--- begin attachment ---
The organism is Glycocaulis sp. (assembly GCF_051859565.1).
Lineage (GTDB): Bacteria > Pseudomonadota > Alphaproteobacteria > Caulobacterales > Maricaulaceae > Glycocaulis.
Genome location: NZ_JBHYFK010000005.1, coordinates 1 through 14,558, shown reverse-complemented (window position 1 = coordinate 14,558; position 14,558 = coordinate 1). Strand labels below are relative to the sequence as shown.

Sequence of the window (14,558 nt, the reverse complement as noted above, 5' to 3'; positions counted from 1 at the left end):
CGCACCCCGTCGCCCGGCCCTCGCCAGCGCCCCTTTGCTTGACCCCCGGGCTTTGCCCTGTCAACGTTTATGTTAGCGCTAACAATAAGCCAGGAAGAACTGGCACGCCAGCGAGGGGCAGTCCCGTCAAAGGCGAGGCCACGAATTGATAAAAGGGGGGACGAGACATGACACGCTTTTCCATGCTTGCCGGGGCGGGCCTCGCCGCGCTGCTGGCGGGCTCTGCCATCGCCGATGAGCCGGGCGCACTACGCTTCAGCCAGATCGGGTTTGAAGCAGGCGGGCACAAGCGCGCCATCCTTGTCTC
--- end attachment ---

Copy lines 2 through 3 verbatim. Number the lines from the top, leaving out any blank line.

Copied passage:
Lineage (GTDB): Bacteria > Pseudomonadota > Alphaproteobacteria > Caulobacterales > Maricaulaceae > Glycocaulis.
Genome location: NZ_JBHYFK010000005.1, coordinates 1 through 14,558, shown reverse-complemented (window position 1 = coordinate 14,558; position 14,558 = coordinate 1). Strand labels below are relative to the sequence as shown.